China will be urged to crack down on illegal CFC-11 production in its borders, under an international declaration set for adoption at a meeting in Quito, Ecuador this week.
The chemical has been banned globally under the Montreal Protocol since 2010 because it damages the ozone layer. It is also a potent greenhouse gas.
Yet the banned substance is still being used in China to make foam insulation, the Environmental Investigation Agency (EIA) revealed in June. That helped to explain why a scientific study found unexpectedly high levels of CFC-11 in the air coming from east Asia.
The Montreal Protocol’s scientific assessment panel said the recent rise in emissions “suggests new production” but stopped short of identifying national sources, in a report published on Monday. Further research is due to narrow down the location and scale of rogue emissions.
In a draft declaration, which is expected to be adopted unchanged before the meeting ends on Friday, delegates called on all countries to “take appropriate measures” to enforce the international ban and to inform the Ozone Secretariat, which sits under UN Environment, of any non-compliance.
The statement also orders the secretariat to consider how to respond to illegal production, in consultation with the Multilateral Fund, which channels support for developing countries to switch to safer, cleaner chemical alternatives. Inclusion of the fund in the review opens the door to financial penalties for countries found in breach of their obligations – or targeted support to reduce the cost of compliance.
China’s delegate told the meeting the country’s authorities were taking action against rogue producers. In August, inspectors seized 30 tonnes of CFC-11 in two raids in Liaoning and Henan provinces.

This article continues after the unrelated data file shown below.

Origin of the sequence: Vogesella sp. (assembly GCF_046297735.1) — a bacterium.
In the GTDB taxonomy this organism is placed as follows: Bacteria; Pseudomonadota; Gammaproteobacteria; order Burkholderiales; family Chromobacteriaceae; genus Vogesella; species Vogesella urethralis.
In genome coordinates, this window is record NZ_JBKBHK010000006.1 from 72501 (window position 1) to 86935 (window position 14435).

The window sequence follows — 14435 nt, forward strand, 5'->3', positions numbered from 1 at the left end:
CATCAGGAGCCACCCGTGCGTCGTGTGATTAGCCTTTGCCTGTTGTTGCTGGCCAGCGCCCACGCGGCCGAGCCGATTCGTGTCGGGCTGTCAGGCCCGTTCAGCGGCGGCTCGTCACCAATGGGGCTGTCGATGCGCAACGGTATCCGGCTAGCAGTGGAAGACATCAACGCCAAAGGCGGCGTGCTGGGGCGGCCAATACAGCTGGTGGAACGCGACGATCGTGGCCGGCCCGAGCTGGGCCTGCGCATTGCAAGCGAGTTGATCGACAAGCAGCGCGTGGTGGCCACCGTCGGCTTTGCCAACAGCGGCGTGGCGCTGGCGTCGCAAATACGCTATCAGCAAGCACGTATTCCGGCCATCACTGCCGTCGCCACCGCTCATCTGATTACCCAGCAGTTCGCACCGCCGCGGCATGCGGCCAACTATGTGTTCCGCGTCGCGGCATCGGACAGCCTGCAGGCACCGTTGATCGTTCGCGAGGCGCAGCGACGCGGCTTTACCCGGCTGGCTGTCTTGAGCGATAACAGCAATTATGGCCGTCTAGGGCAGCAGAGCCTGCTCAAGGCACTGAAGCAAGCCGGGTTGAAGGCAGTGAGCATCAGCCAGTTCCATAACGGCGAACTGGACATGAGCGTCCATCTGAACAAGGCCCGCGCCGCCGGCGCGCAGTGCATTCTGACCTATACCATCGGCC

But a wider inspection of 1,172 companies found CFC-11 at just 10. EIA research suggests that does not reflect the scale of the problem, because production comes from unregistered businesses, out of sight of the law.
“We are definitely very impressed [by] and commend the immediate enforcement actions that China has already taken. They have publicised the enforcement, which is critical,” said Avipsa Mahapatra, campaigner at the EIA, adding: “There is more to be done.”
The EIA, in an update to its investigation on Sunday, said 18 out of 22 companies interviewed in 10 Chinese provinces were using CFC-11 as their main blowing agent to make foam panels and spray foams. Researchers also unearthed a 2016 government document showing the authorities, at least in Shandong, were aware of large scale illegal activity.
Industry experts told the New York Times CFC-11 was cheaper and performed better than the legal alternatives. At the same time, demand for foam insulation is increasing, driven by green building regulations.
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Illegal CFC-11 production in China has a global warming impact equivalent to 16-20 coal power plants, the EIA estimates. And an even bigger climate prize is at stake if enforcement of the Montreal Protocol is shown to be weak, said the EIA’s Mahapatra.
Following the phaseout of CFCs in foams, aerosols and coolants due to their impact on the ozone layer, chemical companies switched to HFCs. These do not damage the ozone layer but have a strong global warming effect.
Under the Kigali Amendment, which enters into force in January, HFCs are the next to go. If fully implemented, the amendment will prevent 0.2-0.4C global warming this century, according to the Protocol’s latest science report.
Mahapatra noted those gains will depend on robust enforcement. “The Montreal Protocol’s reputation as the most successful environmental treaty is being tested,” she told Climate Home News. “If the CFC-11 issue is treated merely as an isolated incident, much of the potential climate benefits of the Kigali Amendment may be left on the table.”